The new Dodger Stadium: Aggressive plans underway; planner hired
Change is coming to Dodger Stadium, and sooner than most may have imagined.
The Dodgers hired someone with vast experience in stadium renovation on Monday, and team president Stan Kasten said much of the initial work could be completed prior to the 2013 home opener.
“We’re on an aggressive timeline,” Kasten said. “We would like to do as much as we can by opening day next year. I suspect what we’ll have in place is going to be more than a one-year program. It’s going to take several years, probably, to do all the things we want. But our goal certainly is to do a lot of this by next year.”
Janet Marie Smith, who has overseen the development of Atlanta’s Turner Field, Baltimore’s Camden Yards and the renovation of Boston’s Fenway Park, was hired by the Dodgers Monday for the newly created position of vice president of planning and development.
Kasten said Smith liked the “retro, ’50s feel” of Dodger Stadium and changes would be incorporated into its current design, much as was accomplished at Fenway.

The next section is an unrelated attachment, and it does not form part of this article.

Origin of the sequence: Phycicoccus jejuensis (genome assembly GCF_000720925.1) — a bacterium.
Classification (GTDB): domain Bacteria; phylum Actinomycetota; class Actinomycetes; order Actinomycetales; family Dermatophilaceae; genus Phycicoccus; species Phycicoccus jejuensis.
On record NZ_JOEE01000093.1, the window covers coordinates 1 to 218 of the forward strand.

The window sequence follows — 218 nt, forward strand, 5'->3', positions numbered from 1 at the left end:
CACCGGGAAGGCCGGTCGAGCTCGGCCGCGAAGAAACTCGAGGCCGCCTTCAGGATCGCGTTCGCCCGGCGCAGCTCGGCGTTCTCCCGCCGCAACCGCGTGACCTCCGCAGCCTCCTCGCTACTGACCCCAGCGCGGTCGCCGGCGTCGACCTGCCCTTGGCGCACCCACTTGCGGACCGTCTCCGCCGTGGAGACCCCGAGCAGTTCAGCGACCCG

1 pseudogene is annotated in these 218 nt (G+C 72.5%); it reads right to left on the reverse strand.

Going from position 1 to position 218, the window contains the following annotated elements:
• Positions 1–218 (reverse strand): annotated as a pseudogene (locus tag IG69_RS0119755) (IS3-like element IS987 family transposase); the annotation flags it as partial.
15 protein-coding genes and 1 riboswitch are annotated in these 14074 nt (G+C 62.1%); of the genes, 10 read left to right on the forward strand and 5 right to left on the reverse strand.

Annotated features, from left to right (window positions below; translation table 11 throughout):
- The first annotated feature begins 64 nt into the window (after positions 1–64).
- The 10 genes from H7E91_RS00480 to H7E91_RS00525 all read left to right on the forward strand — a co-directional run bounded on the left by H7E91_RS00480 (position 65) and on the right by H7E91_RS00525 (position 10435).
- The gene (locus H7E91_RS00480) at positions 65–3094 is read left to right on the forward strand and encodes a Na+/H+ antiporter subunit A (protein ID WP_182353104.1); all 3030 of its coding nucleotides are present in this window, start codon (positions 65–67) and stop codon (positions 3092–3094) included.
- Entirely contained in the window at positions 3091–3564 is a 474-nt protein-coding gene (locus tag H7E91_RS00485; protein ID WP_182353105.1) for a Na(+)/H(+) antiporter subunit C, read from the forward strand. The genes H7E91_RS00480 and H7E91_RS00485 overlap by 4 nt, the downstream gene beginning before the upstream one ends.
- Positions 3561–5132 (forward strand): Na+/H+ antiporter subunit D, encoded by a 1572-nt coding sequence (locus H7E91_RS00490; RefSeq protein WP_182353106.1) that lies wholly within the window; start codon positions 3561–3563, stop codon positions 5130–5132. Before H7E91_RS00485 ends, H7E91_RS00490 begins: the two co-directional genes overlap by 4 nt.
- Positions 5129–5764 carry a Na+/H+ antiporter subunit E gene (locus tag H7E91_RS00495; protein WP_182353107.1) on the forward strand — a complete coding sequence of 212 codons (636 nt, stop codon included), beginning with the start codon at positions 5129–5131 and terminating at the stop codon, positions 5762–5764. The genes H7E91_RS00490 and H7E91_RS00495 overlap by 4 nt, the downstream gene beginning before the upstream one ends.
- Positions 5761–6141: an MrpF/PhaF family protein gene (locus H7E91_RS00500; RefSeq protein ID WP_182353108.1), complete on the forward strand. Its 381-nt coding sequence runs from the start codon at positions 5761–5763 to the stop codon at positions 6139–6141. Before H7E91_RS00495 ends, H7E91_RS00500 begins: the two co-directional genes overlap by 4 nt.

“If you really look at it with a microscope, [Fenway is] very different than it was 10 years ago, but you don’t notice it,” Kasten said. “It feels the same. I think that’s a good goal.
“I do think we have the potential to do even more than they did at Fenway, because we have more room to do things.”
One of the first stadium areas of improvement won’t necessarily be noticeable. Kasten said bids are already being taken for infrastructure improvements for power, water and data systems, and it was hoped that work could be completed during the offseason.
He said later changes could include additional restaurants and bars, kids’ areas, relaxation areas, history displays and interactive areas.
“We’ve given her a list, and she’s taken that, refined it, expanded it, and then of course she’ll tell me all the things she sees,” he said.
Kasten said the current focus was on making Dodger Stadium the best it could be, but would not rule out the future possibility of some day building an entirely new stadium in the parking lot.
“There is that kind of talk going forward,” he said. “I suppose, in time. But right now the only thing that is on our drawing board is making this the best stadium we can make it. And it’s really the only thing we’re talking about right now.”
If the stadium is expanded outward, particularly in the pavilion area, it would likely intrude into the parking lots, which former team owner Frank McCourt still owns half of with the current ownership group. Kasten said McCourt’s approval would not be required for any expansion.
Kasten said none of McCourt’s previous plans for a Universal CityWalk-type project in the outfield parking lots are included.
“We’re starting fresh,” he said.